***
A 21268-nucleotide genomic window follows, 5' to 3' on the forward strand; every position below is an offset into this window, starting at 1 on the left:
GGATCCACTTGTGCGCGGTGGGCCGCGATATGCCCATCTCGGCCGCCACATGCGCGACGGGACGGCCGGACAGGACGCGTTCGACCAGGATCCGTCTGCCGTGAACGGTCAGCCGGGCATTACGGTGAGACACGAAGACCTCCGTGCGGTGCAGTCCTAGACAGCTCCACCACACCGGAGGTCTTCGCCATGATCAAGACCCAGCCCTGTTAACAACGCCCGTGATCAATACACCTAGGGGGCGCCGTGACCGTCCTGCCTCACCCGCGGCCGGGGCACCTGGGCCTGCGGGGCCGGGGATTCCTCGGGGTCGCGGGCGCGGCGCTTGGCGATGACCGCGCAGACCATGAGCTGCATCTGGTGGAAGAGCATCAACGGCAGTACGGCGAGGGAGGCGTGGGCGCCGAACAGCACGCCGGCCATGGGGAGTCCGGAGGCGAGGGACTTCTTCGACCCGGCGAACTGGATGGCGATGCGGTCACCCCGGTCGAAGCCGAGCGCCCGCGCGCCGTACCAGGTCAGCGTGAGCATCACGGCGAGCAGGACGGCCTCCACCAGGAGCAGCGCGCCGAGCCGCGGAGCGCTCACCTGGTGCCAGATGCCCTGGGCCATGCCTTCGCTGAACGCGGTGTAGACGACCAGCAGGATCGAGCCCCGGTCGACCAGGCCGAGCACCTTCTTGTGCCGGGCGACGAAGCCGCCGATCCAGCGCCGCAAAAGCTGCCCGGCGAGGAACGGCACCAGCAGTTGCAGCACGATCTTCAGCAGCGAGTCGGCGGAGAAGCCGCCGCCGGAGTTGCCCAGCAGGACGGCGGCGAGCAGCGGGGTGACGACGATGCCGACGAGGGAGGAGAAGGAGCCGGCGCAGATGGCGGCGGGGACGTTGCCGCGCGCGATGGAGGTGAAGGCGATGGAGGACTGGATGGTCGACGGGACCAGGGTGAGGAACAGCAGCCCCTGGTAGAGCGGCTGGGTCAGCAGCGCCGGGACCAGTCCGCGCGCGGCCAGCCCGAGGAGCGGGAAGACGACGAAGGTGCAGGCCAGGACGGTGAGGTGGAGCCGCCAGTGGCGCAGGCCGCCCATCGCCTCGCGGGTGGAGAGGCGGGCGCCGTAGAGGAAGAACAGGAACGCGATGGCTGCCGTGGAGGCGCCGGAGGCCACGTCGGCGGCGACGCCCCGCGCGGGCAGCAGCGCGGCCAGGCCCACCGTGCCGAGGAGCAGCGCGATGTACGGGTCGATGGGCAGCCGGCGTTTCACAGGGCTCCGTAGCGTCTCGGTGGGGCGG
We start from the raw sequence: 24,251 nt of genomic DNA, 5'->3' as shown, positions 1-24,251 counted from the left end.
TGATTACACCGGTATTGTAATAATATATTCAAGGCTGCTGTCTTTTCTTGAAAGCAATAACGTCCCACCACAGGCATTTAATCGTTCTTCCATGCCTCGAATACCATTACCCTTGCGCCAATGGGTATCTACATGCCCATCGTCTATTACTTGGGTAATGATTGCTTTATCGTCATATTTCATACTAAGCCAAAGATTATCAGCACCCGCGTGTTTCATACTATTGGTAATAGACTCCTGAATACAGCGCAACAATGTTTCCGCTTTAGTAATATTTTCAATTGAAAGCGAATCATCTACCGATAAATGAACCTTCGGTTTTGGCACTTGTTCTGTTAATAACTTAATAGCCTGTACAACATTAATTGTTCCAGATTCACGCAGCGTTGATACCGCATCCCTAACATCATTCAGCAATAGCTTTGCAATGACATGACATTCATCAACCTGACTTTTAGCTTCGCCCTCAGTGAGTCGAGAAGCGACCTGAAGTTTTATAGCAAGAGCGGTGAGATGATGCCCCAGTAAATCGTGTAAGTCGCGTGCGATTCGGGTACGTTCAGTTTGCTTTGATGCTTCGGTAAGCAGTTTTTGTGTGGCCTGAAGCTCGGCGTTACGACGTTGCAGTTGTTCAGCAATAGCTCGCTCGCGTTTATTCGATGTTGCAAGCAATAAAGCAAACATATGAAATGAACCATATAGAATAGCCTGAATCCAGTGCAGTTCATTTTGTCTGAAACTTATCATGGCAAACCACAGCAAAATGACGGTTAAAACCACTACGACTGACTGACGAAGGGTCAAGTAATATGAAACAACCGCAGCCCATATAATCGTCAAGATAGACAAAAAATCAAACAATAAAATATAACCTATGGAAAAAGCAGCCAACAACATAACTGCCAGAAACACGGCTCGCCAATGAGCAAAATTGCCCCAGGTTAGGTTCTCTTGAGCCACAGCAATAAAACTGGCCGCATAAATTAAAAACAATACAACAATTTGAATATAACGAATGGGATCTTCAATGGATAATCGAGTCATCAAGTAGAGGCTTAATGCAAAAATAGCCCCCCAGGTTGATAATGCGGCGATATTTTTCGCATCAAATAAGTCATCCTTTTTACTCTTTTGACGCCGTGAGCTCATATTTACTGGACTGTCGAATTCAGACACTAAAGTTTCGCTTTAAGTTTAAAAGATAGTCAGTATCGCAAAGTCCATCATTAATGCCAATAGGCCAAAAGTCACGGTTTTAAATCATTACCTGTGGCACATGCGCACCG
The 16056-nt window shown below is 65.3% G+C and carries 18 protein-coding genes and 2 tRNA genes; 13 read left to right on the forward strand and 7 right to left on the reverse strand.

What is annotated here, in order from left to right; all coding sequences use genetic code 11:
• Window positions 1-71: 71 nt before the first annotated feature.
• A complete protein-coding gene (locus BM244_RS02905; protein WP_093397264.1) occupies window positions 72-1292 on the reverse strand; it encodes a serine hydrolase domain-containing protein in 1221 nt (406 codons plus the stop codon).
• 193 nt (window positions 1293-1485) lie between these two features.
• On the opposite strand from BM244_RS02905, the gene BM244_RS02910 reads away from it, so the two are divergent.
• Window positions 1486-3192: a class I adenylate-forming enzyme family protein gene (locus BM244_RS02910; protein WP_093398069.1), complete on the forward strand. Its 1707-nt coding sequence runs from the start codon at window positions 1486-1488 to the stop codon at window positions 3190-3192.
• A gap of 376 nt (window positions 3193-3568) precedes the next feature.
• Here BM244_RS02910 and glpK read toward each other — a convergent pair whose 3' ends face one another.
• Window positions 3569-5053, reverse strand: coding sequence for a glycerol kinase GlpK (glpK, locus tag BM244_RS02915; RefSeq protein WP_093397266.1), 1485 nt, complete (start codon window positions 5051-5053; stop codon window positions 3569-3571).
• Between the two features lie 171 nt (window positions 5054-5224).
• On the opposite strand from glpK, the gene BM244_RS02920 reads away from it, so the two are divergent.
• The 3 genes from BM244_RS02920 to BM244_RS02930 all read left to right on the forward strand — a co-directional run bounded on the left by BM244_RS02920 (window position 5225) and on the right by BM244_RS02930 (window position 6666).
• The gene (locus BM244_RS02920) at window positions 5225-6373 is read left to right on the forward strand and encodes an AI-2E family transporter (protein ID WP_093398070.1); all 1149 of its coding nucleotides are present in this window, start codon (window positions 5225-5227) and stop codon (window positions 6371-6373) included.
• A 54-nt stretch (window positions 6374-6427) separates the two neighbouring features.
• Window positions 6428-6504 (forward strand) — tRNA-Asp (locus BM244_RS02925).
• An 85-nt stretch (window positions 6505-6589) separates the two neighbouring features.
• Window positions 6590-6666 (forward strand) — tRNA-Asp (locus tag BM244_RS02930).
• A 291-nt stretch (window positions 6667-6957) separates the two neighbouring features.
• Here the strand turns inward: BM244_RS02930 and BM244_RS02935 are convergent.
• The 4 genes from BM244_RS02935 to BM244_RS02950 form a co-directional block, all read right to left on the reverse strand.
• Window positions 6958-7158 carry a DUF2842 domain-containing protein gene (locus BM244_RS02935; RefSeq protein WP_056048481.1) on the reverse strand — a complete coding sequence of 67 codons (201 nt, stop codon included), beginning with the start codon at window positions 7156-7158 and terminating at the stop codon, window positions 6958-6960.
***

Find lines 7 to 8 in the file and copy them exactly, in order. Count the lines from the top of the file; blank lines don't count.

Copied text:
• Window positions 1-71: 71 nt before the first annotated feature.
• A complete protein-coding gene (locus BM244_RS02905; protein WP_093397264.1) occupies window positions 72-1292 on the reverse strand; it encodes a serine hydrolase domain-containing protein in 1221 nt (406 codons plus the stop codon).